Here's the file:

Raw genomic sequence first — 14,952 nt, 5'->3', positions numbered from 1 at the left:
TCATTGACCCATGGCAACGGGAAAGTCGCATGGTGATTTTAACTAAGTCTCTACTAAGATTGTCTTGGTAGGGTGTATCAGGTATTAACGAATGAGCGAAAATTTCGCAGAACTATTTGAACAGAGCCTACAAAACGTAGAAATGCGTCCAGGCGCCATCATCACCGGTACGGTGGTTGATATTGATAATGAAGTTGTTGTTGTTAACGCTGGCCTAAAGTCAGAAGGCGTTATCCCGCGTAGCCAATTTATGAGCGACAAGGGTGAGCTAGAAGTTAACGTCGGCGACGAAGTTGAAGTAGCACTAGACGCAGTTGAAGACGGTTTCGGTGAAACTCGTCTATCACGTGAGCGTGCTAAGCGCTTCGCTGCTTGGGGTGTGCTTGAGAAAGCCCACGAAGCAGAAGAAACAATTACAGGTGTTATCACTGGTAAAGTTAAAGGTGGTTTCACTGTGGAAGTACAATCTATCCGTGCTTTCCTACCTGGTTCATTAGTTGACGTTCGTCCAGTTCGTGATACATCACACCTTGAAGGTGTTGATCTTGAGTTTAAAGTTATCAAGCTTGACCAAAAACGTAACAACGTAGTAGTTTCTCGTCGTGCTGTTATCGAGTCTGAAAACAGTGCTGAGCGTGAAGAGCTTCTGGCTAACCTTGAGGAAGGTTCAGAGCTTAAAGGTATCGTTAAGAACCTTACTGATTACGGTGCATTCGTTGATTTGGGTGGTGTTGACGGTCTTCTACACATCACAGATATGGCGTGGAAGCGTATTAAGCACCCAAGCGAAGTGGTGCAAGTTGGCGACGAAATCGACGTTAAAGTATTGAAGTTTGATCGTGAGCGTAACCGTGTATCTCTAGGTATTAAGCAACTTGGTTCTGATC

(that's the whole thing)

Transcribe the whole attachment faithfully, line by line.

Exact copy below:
Raw genomic sequence first — 14,952 nt, 5'->3', positions numbered from 1 at the left:
TCATTGACCCATGGCAACGGGAAAGTCGCATGGTGATTTTAACTAAGTCTCTACTAAGATTGTCTTGGTAGGGTGTATCAGGTATTAACGAATGAGCGAAAATTTCGCAGAACTATTTGAACAGAGCCTACAAAACGTAGAAATGCGTCCAGGCGCCATCATCACCGGTACGGTGGTTGATATTGATAATGAAGTTGTTGTTGTTAACGCTGGCCTAAAGTCAGAAGGCGTTATCCCGCGTAGCCAATTTATGAGCGACAAGGGTGAGCTAGAAGTTAACGTCGGCGACGAAGTTGAAGTAGCACTAGACGCAGTTGAAGACGGTTTCGGTGAAACTCGTCTATCACGTGAGCGTGCTAAGCGCTTCGCTGCTTGGGGTGTGCTTGAGAAAGCCCACGAAGCAGAAGAAACAATTACAGGTGTTATCACTGGTAAAGTTAAAGGTGGTTTCACTGTGGAAGTACAATCTATCCGTGCTTTCCTACCTGGTTCATTAGTTGACGTTCGTCCAGTTCGTGATACATCACACCTTGAAGGTGTTGATCTTGAGTTTAAAGTTATCAAGCTTGACCAAAAACGTAACAACGTAGTAGTTTCTCGTCGTGCTGTTATCGAGTCTGAAAACAGTGCTGAGCGTGAAGAGCTTCTGGCTAACCTTGAGGAAGGTTCAGAGCTTAAAGGTATCGTTAAGAACCTTACTGATTACGGTGCATTCGTTGATTTGGGTGGTGTTGACGGTCTTCTACACATCACAGATATGGCGTGGAAGCGTATTAAGCACCCAAGCGAAGTGGTGCAAGTTGGCGACGAAATCGACGTTAAAGTATTGAAGTTTGATCGTGAGCGTAACCGTGTATCTCTAGGTATTAAGCAACTTGGTTCTGATC